Heteroscedasticity is a hard word to pronounce, but it doesn't need to be a difficult concept to understand. Put simply, heteroscedasticity (also spelled heteroskedasticity) refers to the circumstance in which the variability of a variable is unequal across the range of values of a second variable that predicts it.

  7. Apr 2017
    1. usage of this term has changed over time; we need to operationally define it for the purposes of our article or perhaps even for research support/data services

  8. Mar 2017
    1. Eskimo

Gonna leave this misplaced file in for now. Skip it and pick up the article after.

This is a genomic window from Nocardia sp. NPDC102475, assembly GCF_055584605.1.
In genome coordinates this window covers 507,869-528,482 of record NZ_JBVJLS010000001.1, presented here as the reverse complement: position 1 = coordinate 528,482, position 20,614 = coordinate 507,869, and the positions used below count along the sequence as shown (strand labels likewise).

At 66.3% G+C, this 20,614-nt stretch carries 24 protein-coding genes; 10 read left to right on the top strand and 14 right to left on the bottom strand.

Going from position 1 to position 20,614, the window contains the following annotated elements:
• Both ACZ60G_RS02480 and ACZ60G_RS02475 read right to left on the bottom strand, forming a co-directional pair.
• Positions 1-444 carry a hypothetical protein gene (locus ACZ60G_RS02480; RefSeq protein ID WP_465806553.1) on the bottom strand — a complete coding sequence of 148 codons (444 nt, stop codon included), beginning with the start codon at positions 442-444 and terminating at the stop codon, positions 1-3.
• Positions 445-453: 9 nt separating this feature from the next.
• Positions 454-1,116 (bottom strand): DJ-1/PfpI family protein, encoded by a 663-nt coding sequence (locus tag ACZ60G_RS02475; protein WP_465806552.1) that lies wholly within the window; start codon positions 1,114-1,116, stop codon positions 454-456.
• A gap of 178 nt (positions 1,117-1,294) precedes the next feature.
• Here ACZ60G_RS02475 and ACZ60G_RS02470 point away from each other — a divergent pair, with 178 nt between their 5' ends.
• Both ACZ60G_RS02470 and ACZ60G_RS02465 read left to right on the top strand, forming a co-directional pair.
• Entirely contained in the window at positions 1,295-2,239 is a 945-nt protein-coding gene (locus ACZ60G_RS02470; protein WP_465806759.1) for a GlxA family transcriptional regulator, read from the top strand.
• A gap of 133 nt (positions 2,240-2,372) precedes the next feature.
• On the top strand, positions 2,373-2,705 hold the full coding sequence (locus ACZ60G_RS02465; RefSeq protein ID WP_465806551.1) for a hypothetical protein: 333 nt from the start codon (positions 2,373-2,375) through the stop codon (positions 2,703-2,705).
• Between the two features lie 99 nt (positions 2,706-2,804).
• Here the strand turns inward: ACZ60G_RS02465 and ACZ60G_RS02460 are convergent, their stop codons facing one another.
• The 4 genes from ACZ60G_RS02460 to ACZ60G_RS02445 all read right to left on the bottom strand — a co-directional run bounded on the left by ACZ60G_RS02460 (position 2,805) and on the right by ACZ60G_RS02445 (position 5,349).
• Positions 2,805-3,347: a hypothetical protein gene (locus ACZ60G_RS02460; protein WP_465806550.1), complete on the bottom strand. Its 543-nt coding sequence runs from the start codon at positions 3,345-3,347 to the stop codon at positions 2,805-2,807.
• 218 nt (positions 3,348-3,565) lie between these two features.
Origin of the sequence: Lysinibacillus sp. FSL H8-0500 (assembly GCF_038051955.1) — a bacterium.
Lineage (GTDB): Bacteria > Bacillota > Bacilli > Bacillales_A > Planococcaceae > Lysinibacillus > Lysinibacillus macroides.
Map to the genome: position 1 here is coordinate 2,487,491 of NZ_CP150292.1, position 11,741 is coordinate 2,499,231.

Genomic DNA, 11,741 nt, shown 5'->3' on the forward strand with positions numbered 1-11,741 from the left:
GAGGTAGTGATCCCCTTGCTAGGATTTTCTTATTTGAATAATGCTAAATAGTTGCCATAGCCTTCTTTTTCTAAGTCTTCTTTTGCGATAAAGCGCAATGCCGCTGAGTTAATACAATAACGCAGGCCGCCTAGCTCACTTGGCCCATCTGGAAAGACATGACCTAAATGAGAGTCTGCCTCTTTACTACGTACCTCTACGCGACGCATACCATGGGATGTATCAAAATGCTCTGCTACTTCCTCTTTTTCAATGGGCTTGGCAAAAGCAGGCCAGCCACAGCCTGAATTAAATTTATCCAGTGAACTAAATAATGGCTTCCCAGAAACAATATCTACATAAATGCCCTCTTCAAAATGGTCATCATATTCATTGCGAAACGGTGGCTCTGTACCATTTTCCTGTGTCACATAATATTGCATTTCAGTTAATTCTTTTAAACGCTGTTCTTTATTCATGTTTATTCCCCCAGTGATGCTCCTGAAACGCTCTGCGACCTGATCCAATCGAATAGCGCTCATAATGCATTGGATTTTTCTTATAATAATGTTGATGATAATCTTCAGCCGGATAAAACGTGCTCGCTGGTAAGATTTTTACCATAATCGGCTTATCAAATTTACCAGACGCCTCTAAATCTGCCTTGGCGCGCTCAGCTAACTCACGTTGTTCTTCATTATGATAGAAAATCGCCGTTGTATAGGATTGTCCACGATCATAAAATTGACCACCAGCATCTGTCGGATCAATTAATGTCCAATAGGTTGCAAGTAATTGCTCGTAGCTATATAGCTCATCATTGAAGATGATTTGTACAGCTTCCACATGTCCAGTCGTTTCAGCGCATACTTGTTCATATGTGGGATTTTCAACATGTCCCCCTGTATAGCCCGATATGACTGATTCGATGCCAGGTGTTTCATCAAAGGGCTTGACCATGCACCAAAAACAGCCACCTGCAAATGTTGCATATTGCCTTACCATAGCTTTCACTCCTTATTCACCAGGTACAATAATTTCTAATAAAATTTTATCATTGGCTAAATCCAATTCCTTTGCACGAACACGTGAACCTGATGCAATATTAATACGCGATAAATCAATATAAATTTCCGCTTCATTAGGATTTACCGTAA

The word Eskimo has historically been used to refer to the native peoples of Alaska and other Arctic regions, including Siberia, Canada, and Greenland. It comes from a Central Algonquian language called Ojibwe, a language still spoken around the Great Lakes region on both sides of the U.S.- Canadian border. However, the word has a controversial history. People in many parts of the Arctic consider Eskimo a derogatory term because it was widely used by racist, non-native colonizers. Many thought that it meant eater of raw meat, which implied barbarism and violence. In America the word is still commonly used in Alaska while in Canada and Greenland using the word is offensive and racist. Canadians and Greenlanders prefer to use other terms. Aboriginal refers to the first inhabitants of Canada, including First Nations, Inuit, and Métis. First Nation is a term used to describe Aboriginal peoples who are neither Métis nor Inuit. First Nation came to common usage in the 1970s and ‘80s to replace the term Indian. Inuit refers to the people generally living in the far north who are not considered “Indians” under Canadian law. Inuit means people and is the most commonly used. The singular, which means “person,” is Inuk. The term Métis refers to a collective of cultures and ethnic identities that resulted from unions between Aboriginal and European peoples in what is now Canada.